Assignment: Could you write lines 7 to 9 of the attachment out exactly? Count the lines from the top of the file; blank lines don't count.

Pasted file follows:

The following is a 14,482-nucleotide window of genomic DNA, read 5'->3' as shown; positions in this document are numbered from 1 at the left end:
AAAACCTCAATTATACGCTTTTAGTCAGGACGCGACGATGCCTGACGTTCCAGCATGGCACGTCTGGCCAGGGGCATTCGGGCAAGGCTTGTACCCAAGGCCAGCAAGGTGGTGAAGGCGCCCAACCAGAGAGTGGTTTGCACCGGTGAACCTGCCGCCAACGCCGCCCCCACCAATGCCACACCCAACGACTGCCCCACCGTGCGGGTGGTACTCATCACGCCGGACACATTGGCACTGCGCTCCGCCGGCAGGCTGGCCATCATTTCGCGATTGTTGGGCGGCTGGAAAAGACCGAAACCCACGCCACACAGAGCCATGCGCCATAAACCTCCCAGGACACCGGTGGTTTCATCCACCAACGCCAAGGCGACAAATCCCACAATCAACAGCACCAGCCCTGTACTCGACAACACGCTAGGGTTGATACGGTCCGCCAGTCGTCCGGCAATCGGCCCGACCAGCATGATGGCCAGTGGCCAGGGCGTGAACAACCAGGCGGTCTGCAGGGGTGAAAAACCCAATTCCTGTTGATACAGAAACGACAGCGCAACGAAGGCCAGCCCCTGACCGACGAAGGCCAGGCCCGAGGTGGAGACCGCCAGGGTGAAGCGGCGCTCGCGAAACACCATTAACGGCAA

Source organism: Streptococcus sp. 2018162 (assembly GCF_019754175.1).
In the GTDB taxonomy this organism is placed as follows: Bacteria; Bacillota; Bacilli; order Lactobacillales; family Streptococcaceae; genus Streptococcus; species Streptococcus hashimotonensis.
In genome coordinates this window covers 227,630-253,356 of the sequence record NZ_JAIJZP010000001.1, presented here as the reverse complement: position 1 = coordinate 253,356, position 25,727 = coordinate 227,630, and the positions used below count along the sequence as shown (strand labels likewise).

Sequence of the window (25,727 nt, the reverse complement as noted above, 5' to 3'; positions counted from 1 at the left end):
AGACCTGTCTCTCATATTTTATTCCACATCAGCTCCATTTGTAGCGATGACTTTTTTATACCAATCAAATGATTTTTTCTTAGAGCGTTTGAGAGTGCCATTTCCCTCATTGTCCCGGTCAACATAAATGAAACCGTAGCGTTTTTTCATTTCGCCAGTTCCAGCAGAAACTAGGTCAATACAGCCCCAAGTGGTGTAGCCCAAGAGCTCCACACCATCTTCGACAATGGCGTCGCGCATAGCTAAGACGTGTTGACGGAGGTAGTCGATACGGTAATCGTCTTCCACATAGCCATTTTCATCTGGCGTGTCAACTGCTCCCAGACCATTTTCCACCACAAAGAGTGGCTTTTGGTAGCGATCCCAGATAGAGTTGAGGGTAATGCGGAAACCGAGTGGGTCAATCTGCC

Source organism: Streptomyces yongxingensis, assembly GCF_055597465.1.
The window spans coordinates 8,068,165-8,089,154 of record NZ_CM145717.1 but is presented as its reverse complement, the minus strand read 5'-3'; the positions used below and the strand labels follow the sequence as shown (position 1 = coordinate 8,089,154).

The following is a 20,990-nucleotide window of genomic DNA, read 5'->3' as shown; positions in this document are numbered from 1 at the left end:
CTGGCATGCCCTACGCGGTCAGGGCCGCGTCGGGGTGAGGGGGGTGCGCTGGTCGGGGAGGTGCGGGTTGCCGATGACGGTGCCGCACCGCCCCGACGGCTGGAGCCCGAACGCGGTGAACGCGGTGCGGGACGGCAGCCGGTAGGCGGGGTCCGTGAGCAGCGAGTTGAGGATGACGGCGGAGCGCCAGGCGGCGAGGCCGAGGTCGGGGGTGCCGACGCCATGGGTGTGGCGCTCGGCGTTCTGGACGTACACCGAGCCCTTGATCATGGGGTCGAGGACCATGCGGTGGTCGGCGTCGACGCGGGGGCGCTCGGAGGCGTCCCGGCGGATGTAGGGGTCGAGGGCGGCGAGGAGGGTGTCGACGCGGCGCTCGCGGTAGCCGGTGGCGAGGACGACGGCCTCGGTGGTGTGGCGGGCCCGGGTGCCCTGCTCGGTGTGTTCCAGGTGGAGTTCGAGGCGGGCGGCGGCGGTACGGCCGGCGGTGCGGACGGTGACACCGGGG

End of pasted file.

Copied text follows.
AGACCTGTCTCTCATATTTTATTCCACATCAGCTCCATTTGTAGCGATGACTTTTTTATACCAATCAAATGATTTTTTCTTAGAGCGTTTGAGAGTGCCATTTCCCTCATTGTCCCGGTCAACATAAATGAAACCGTAGCGTTTTTTCATTTCGCCAGTTCCAGCAGAAACTAGGTCAATACAGCCCCAAGTGGTGTAGCCCAAGAGCTCCACACCATCTTCGACAATGGCGTCGCGCATAGCTAAGACGTGTTGACGGAGGTAGTCGATACGGTAATCGTCTTCCACATAGCCATTTTCATCTGGCGTGTCAACTGCTCCCAGACCATTTTCCACCACAAAGAGTGGCTTTTGGTAGCGATCCCAGATAGAGTTGAGGGTAATGCGGAAACCGAGTGGGTCAATCTGCC

Source organism: Streptomyces yongxingensis, assembly GCF_055597465.1.
The window spans coordinates 8,068,165-8,089,154 of record NZ_CM145717.1 but is presented as its reverse complement, the minus strand read 5'-3'; the positions used below and the strand labels follow the sequence as shown (position 1 = coordinate 8,089,154).